They push you past your limits and pack in the tension. You had this serious health situation that seems like it may have been related to the experience - do you feel like there's a connection? I don't blame them for it at all. I could have got it if I went to Thailand on vacation. My dad died from it when I was 15, and he was 48. I'm only 37, but I don't blame them. They certainly were crazy on us. We literally had no idea what we were going to do at any moment. When we would go somewhere, if I saw the camera guys stretching, I'd be like, oh god. I'd tighten my sneakers.

How's life changed since the show? A lot of people recognize me on the street. A lot of people love me and a lot of people hate me. A lot of people really liked watching me whether they were rooting for me or rooting against me. They make me laugh: I get tweets like "you're such a fat fuck, you suck!" And I'm like, thank you very much folks, have a wonderful day!

If you'd won, how would life be different now? Well I'd have $150,000 and a brand new Luxury JX Crossover. A hundred and fifty thousand dollars isn't life changing, though it would certainly help me with my ventures that are upcoming. And I'm having a third kid, so the third row of the Infiniti would have been really nice - that's what my wife really wanted. I've said it all along, but really what happens on the show is what you make of it after. It's a launching pad, a springboard for you, and you look at a lot of people that go on reality shows and a lot of them rest on their laurels and do nothing, and they fall back to earth and they fall pretty hard. And I think it's important now to work harder than I ever have before - now's the time that maybe some doors have been opened for me and I need to push harder than I ever have before.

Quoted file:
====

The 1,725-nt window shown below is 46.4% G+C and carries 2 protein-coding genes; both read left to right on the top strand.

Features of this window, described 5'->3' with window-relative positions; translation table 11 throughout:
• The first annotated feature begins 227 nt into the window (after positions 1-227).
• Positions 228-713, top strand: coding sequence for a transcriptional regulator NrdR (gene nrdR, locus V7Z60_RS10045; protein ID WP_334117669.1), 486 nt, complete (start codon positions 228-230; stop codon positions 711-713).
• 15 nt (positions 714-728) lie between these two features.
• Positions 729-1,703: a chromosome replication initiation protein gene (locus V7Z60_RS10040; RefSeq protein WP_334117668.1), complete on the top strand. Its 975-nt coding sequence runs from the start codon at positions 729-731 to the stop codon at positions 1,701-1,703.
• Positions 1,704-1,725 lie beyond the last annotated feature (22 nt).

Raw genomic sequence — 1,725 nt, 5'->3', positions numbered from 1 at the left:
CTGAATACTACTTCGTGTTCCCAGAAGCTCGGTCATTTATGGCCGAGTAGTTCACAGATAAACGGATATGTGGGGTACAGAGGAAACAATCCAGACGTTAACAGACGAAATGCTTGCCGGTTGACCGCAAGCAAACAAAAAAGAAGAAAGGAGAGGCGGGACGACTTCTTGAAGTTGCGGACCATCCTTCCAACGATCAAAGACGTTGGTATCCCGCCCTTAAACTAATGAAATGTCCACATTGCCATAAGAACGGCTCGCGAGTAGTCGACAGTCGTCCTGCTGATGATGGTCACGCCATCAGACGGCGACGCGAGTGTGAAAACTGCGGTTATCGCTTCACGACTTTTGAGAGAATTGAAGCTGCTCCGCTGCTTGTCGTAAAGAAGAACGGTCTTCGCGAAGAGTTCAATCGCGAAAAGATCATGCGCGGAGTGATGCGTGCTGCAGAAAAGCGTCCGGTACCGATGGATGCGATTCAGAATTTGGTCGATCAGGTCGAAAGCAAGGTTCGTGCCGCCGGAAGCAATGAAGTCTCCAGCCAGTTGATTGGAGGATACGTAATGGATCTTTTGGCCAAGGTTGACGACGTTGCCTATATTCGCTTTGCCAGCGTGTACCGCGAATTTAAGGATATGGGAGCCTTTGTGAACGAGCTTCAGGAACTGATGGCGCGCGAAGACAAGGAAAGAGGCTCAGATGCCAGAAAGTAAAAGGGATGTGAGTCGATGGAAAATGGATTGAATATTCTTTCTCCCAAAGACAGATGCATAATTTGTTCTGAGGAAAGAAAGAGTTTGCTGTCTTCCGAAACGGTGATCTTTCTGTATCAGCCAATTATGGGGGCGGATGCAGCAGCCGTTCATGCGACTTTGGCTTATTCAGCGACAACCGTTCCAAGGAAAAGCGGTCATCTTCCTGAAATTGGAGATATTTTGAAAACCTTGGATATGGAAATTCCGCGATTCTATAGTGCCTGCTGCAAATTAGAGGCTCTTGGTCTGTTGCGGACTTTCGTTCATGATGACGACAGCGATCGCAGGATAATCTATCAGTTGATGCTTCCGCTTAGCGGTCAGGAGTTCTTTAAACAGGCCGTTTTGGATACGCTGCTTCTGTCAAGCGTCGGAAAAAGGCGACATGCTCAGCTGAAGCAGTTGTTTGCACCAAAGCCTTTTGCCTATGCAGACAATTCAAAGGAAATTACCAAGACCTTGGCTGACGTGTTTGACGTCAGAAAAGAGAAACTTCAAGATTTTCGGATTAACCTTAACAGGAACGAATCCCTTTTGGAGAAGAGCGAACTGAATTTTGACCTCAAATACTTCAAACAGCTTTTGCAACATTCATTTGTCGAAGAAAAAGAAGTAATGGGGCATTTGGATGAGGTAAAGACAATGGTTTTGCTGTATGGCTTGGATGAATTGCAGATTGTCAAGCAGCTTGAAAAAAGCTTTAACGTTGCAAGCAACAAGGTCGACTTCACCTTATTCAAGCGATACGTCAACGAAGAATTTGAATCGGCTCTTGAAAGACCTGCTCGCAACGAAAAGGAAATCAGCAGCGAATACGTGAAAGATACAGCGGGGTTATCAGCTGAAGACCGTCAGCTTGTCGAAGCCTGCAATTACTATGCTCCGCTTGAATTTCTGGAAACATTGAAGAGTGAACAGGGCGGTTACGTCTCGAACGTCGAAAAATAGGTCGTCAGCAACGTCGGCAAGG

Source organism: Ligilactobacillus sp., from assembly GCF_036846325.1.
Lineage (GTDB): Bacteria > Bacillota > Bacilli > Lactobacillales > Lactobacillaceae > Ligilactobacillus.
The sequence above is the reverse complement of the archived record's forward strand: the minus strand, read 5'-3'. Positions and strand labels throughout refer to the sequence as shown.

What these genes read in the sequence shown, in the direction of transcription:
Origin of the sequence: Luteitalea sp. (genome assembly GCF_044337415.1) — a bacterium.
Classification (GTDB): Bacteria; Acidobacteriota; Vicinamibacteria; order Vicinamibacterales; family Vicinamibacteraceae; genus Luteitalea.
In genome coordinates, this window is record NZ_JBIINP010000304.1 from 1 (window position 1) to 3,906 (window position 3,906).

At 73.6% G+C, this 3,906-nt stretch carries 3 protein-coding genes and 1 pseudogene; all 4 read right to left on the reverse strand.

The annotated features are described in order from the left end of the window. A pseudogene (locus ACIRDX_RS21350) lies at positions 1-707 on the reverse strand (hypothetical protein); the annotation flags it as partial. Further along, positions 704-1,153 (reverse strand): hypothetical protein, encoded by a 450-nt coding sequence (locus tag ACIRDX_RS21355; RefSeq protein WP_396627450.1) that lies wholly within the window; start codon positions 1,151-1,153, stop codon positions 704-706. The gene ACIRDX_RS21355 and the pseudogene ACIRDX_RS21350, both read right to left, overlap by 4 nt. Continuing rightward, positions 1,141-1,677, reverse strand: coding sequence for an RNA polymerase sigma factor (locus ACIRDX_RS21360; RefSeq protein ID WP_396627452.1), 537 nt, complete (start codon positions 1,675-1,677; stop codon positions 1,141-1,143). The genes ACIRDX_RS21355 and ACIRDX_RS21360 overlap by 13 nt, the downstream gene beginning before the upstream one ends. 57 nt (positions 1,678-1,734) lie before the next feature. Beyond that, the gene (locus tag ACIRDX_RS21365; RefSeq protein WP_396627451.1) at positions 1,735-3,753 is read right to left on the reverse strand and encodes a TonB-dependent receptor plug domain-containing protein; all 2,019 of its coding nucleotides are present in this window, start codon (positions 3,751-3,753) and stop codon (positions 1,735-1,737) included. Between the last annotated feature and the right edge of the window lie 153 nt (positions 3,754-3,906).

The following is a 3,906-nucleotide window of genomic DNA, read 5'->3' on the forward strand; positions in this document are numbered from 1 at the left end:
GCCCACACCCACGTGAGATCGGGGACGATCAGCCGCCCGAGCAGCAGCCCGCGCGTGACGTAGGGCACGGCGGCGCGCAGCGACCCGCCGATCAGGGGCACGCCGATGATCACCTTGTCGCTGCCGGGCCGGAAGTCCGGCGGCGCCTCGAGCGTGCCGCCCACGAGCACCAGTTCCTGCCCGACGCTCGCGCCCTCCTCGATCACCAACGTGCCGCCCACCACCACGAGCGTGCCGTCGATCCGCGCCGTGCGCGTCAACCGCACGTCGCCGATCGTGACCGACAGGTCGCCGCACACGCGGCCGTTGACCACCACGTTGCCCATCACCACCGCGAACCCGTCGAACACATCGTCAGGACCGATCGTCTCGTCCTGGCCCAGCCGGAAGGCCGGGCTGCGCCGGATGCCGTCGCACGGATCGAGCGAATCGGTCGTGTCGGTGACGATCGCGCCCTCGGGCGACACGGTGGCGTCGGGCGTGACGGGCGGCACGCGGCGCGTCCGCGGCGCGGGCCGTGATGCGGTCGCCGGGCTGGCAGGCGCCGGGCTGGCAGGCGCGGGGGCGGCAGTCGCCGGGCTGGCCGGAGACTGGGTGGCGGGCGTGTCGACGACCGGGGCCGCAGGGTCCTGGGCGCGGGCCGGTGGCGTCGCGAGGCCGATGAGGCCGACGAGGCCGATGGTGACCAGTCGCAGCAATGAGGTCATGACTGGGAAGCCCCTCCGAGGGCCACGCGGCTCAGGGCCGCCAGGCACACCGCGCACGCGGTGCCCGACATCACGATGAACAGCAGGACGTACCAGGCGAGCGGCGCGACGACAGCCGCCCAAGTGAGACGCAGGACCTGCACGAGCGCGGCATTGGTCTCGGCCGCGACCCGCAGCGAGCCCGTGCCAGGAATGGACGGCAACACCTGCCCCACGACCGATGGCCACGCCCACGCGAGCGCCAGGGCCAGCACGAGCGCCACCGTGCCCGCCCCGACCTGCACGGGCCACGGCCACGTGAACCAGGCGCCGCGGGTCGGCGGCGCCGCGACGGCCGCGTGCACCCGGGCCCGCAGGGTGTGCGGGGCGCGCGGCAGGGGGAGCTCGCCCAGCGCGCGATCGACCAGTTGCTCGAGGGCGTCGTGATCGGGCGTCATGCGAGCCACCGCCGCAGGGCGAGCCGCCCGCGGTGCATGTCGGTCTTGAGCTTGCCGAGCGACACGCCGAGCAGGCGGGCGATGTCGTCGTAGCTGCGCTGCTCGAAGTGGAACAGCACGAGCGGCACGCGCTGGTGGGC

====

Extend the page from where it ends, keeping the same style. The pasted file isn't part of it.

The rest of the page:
Upcoming ventures, doors may have been opened - anything you can add about that? There's some definite upcoming ventures that are going to be really cool. It's no secret that I've been working on opening my own place for a couple years now, in Cambridge. And I've been working on a very exciting space in Kendall Square, and it's going to be pretty big and pretty awesome. I'm really excited for it, it's been a long time coming.

Would you do it again? I'd consider it. I would definitely do something else. It was fun. They said would you be interested in Top Chef, and I think that would be something I would be interested in, because this show wasn't a cooking show, and I got a lot of crap from a lot of people about it, but it's not a cooking show, I was just going by the rules here. It would be cool to go on a cooking show and really show people what I could do instead of playing these mind games and trying to wiggle and all that crap. To show people I'm not just a guy from a ballpark, I do have a good background and I do know how to cook.

More cooking, less jogging? Yeah. Please. The jogging is terrible. We had no idea what we were getting into.

· Exclusive: Steve 'Nookie' Postal almost died after '80 Plates' journey [Bravo]
· All coverage of Nookie on Eater [~EBOS~]
[Photo: Bravo]